Four years, three clinics, two positive tests, one miscarriage and a successful pregnancy. Rosie Bray knows just how gruelling IVF can be.
IVF is hard on you, your body and your relationship. Oh yeah, and (unless you get NHS-lottery-lucky) it’s hard on your wallet too.
It’s not something anyone actually chooses to do. You’re there because you can’t make a baby the ‘normal’ way. I knew IVF wouldn’t be a barrel of laughs but I wasn’t quite prepared for the tortuous slog it became. But the possible prize is so great and so you sign up and hope you can survive the ride. It took me three cycles to figure out what survival tips I should have known from the start:
1. Get organised
There is A LOT of paperwork that comes with IVF so take control of it early on and keep EVERYTHING. If your cycle fails you will want to sift through it and over-analyse every embryologist’s unintelligible scribble.
I had five bulging folders of notes in the end. It was beyond annoying but I rationalised that if it takes a lot of paperwork to buy a house then it really should take a lot to make a baby.
2. Trust your instincts
When choosing a fertility clinic, don’t get too bogged down by their stats. Go to a few clinic ‘open evenings’ to get a feel for the facilities, friendliness of the staff and the general ambience. If you can’t get NHS-funded treatment, bear in mind that you’ll be paying the clinic a lot of money for treatment, so you need to feel completely happy with it (The word ‘happy’ there is obviously relative…).
3. Ask questions, make lists
At your first consultation your doctor will overwhelm you with information (ours drew an incredibly complex GCSE biology diagram of a uterus). Take a list of questions with you that covers EVERYTHING. You may only meet the consultant once and they often decide on your drug protocol at this meeting so you’ll want to know exactly what you’ll be doing and why.
“Discuss with your other half the ‘what if it doesn’t work?’ scenarios BEFORE you start your IVF cycle.”
4. Just say YES! (to the drugs)
Try to view the drugs positively. A hypnotherapist suggested imagining them as a golden liquid, magically encouraging my body to produce lots of healthy eggs. I’d heard all the horror stories about IVF drugs making women crazy but, for me at least, it simply wasn’t true. Even the injections aren’t too bad. It actually feels oddly normal to be sitting in the kitchen at teatime with your trousers down whacking a hypodermic into your thigh. Best not done with guests around though.
5. Take time off work
I can’t recommend this enough. I would recommend taking off the few days between egg collection and a possible Day 5 embryo transfer plus a day or two afterwards to rest at home. That’s a total of about a week. And definitely book the day off work on pregnancy-test day. You may think you’ll be fine to just breeze straight into that morning meeting but trust me, if it’s negative, you won’t.
6. Limit who you tell
The last thing you need is endless texts from friends and family who want to know if it’s worked. Tell people that YOU will call THEM when you have news. The second time we did IVF I had my first ever positive pregnancy test. Such was the uncontrollable explosion of joy, I wanted to tell the world I was pregnant. So I pretty much did, a decision I rather regretted about eight weeks later when a scan proved otherwise.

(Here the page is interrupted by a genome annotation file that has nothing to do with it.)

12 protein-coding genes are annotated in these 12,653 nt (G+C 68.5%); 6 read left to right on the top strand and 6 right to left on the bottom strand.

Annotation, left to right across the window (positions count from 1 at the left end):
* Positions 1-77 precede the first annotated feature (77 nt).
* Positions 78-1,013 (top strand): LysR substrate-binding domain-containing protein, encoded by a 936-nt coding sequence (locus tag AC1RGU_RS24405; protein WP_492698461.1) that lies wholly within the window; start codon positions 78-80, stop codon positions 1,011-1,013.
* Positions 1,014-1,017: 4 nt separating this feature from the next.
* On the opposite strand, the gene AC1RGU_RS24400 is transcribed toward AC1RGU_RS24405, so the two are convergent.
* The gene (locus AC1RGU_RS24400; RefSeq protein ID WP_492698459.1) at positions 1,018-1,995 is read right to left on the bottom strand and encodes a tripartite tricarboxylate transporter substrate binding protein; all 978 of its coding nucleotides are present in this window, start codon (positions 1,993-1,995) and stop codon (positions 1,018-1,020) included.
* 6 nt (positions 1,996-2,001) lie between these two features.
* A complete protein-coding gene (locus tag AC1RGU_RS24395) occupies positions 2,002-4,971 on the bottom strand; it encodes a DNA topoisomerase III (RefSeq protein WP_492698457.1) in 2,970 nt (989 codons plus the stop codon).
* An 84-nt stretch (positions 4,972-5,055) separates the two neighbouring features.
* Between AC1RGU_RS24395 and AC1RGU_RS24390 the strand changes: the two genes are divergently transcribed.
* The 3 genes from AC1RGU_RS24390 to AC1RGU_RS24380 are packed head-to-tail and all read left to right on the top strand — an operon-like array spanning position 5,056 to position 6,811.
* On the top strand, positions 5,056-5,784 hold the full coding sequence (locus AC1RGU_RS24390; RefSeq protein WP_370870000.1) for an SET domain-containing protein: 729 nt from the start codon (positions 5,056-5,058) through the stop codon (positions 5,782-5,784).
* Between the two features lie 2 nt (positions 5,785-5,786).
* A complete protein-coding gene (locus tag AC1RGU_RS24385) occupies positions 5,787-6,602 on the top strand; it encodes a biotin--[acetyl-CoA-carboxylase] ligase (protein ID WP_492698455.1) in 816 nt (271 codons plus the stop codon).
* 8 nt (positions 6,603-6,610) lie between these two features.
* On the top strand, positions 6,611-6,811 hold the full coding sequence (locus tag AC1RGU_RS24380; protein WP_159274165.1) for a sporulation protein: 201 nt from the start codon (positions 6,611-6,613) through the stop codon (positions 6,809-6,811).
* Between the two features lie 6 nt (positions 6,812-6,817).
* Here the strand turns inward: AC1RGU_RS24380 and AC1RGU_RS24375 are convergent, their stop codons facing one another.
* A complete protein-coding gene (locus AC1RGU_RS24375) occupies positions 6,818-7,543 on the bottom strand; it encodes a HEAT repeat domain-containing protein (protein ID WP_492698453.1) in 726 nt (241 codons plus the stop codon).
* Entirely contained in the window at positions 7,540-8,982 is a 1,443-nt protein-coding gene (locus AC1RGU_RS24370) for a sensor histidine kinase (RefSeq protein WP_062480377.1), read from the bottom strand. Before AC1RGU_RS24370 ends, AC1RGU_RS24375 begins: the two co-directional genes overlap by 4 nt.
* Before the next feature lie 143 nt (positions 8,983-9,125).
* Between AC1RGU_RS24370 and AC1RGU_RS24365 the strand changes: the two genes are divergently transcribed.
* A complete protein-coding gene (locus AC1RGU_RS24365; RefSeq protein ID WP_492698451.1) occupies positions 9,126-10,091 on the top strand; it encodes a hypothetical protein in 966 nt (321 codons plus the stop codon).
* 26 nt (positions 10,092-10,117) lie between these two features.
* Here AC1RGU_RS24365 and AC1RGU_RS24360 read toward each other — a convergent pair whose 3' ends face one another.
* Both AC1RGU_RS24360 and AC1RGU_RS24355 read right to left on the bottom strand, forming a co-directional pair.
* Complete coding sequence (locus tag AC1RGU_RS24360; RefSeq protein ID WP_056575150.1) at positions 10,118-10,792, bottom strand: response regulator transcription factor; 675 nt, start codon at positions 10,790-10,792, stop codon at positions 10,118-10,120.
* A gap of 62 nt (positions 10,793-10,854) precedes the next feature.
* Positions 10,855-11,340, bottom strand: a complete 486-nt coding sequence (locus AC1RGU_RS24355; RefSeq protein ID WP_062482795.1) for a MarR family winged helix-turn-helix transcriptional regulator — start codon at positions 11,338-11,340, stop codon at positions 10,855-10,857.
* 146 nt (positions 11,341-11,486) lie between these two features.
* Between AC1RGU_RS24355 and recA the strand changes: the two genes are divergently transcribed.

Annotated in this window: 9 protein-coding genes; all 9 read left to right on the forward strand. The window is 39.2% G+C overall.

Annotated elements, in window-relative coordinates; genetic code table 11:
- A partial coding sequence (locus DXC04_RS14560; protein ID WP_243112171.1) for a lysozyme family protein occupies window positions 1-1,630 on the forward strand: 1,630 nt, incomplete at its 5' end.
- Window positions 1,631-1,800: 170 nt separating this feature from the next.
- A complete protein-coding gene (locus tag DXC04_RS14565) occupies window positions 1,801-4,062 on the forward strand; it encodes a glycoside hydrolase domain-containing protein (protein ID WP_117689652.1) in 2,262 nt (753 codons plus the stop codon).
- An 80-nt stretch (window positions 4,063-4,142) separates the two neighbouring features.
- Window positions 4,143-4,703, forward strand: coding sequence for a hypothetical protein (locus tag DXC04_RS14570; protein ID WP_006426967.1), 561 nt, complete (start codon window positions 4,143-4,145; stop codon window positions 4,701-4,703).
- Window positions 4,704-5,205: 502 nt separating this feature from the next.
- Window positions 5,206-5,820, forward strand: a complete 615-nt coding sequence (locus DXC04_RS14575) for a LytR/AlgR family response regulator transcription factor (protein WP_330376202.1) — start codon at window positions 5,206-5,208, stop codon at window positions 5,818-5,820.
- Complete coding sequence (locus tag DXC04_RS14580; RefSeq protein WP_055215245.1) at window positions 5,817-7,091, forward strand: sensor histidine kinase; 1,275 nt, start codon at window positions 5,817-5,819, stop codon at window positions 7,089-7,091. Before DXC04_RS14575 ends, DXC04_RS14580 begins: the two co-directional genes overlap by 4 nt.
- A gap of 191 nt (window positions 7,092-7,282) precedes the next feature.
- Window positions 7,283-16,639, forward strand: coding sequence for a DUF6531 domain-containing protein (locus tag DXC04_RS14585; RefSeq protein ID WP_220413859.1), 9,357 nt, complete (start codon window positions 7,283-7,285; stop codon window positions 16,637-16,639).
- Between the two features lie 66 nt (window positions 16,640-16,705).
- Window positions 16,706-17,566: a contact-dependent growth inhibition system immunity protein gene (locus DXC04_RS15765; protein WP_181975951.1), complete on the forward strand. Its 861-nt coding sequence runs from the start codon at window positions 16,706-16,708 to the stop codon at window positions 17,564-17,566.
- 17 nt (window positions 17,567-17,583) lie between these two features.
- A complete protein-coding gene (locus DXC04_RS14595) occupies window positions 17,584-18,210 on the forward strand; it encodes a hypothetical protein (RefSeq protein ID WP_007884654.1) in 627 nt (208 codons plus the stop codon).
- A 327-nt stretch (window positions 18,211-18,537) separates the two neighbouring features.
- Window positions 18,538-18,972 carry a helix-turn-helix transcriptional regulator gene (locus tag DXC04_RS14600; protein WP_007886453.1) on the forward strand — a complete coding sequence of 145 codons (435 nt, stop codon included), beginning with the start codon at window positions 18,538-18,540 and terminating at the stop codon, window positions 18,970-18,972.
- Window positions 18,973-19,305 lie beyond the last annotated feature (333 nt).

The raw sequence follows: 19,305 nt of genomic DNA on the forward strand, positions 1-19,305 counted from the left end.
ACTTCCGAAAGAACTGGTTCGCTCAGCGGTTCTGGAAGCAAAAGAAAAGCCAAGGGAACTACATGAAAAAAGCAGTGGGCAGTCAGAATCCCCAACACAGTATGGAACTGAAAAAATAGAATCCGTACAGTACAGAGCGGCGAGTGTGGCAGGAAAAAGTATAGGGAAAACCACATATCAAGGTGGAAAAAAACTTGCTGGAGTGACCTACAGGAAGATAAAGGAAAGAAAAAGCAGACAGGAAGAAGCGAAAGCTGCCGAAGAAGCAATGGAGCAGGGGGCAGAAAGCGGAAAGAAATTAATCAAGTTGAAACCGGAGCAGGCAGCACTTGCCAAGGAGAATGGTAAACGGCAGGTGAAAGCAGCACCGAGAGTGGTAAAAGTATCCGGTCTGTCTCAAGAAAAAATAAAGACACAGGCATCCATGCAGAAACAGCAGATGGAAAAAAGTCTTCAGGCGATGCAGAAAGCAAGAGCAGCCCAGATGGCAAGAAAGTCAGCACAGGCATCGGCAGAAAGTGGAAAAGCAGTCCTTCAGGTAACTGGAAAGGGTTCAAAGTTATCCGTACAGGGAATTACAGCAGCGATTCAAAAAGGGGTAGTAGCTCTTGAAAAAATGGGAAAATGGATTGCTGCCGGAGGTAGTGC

7. Pamper yourself
Do whatever it takes to make yourself feel good. After injections have some chocolate. After egg collection do something lovely to help your body (and mind) recover. I had massages, acupuncture and hot soothing baths and generally relaxed so that my mind and body were well rested for when the embryos were ready to be put back.
“It actually feels oddly normal to be sitting in the kitchen at teatime with your trousers down whacking a hypodermic into your thigh.”
8. Discuss ALL eventualities
While it’s important to be hopeful, it’s sensible to be realistic. Sometimes IVF doesn’t work. It’s not a magic bullet and we were only given a 30 per cent chance of success. Discuss with your other half the ‘what if it doesn’t work?’ scenarios BEFORE you start your IVF cycle. Having a Plan B will soften the blow if you aren’t successful.
9. Carry on as normal
The worst period of IVF is the ‘two-week wait’, the agonising 10–12 days from embryo transfer to pregnancy test day. There’s nothing you can do to influence the outcome so try to let go. And no, standing up, walking or even running for the bus won’t cause the embryo to fall out. They’re safe in there – someone once described them as grains of salt inside a peanut butter sandwich.
10. Talk to people
I always wish I’d had an IVF veteran to talk to when I was going through it but, at the time, I just didn’t know anyone. So go on forums, ask around and talk to other women who’ve done it. That shared experience is invaluable, even just for reassurance and advice. And when you’re successful, pass on what you learnt to others. The more we talk about IVF, the more tips and advice will be shared, increasing people’s chances of success.
Get A Life: His & Hers Survival Guide To IVF, by Rosie Bray and Richard Mackney, is out now.1915 Views
Rosie Bray is a TV producer and co-author of Get A Life: His & Hers Survival Guide To IVF. She is mum to Molly and Jeremy (the dog) and can be found on Twitter and Instagram at @rosiebray.